5. Most people who are quick to criticize or discard Christianity have never really read the Bible for themselves. And by "read the Bible" I don't mean a few sentences here or there. You should not expect to understand the Bible by reading it that way any more than I should expect to be able to fix my car by reading a few random sentences out of a Chilton's repair manual. It's more complicated than that, and it should be. And no, people are not obligated to read the Bible, but if they haven't, you shouldn't give them the right to tinker with your understanding of it any more than you would let a mechanic with limited knowledge tinker on your car.
6. Beware of approving of an over-simplified or arrogant message just because it supports what you already believe. Whether they be Christian or Atheist, Republican or Democrat, or whatever, be skeptical of any author that makes a complicated, multi-faceted issue sound cut-and-dry in five paragraphs or less. Things are rarely that simple.
7. If an author spends more time defaming the character of the person than he does debunking the content of their argument, it probably means that their argument is not weak. Just because somebody is a jerk doesn't mean they are wrong about everything. Truth can come from unlikely - and unlikeable -sources. Focus on the ideas being shared, not the people sharing them.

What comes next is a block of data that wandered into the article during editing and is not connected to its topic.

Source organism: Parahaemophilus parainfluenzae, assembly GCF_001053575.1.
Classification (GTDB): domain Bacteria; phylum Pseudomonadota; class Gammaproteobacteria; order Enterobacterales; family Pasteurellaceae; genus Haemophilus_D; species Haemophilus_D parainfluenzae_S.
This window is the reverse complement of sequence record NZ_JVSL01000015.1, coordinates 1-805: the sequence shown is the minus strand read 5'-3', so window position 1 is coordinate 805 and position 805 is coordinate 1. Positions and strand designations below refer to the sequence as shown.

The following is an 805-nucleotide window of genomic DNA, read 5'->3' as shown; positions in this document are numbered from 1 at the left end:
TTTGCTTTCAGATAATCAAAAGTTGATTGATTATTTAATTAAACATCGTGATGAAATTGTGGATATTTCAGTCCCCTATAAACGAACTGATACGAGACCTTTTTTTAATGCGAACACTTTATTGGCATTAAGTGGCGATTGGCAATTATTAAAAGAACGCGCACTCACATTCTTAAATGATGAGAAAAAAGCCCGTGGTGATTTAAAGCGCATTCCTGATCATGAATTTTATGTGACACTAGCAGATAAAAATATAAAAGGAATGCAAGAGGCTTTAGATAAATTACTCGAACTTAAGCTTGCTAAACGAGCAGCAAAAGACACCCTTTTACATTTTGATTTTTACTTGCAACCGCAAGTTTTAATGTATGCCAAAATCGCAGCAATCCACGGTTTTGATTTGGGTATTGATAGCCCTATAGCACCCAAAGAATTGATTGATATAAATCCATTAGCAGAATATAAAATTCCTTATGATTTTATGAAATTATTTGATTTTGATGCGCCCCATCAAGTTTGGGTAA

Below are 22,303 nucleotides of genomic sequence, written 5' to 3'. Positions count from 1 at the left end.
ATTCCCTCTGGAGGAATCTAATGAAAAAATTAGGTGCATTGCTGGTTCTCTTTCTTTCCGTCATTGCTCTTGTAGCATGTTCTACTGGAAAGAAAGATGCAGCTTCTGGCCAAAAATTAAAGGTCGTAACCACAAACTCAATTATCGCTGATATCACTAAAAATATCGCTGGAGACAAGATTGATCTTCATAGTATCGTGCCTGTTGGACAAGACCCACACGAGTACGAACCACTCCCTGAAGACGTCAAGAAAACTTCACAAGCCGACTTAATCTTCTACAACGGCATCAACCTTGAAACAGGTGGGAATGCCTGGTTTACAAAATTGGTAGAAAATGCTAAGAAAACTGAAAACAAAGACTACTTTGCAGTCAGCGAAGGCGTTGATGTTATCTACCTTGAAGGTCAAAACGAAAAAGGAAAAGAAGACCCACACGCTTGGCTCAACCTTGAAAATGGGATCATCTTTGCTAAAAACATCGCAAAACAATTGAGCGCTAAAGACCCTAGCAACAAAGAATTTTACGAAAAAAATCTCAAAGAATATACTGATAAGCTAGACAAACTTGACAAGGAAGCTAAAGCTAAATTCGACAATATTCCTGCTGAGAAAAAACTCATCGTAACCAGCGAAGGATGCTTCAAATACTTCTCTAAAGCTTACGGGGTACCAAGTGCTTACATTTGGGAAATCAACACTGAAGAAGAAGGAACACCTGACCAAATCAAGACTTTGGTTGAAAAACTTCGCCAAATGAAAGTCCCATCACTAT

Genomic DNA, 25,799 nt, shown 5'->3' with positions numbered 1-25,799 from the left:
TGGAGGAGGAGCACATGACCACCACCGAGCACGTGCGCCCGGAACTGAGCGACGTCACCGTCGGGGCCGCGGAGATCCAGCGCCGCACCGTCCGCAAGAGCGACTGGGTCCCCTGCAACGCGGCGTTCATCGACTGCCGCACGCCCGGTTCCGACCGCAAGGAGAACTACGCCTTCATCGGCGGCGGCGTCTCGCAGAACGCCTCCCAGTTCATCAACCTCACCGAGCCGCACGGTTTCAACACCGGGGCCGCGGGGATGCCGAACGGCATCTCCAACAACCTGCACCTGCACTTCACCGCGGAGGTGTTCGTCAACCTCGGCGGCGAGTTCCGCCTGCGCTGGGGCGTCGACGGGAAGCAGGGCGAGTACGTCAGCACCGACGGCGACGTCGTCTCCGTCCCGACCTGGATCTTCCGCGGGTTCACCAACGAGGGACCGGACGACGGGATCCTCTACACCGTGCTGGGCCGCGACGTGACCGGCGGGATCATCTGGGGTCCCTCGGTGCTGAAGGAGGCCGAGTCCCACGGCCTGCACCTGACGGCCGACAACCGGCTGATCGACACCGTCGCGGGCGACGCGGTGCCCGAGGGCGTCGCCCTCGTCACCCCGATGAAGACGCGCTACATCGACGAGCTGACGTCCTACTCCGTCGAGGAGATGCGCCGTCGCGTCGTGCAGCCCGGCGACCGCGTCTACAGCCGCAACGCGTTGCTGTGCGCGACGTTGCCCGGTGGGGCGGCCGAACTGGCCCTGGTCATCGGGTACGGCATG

8. One of the best and worst things about the internet is that everybody has a voice. Think really, really hard about how you choose to use yours, and whose voices you choose to share. What you say, and what you share matters, and you are responsible for it.
Thanks for listening. And to the person who I like very much who posted the article that sent me over the edge, thank you. You know I love you, and you gave me something to write about today, and now I can go back to sitting on my hands with a clear conscience.
Oh, and here's the link to the article, in case anyone else is interested:
Jesus vs. the Christians @HuffingtonPost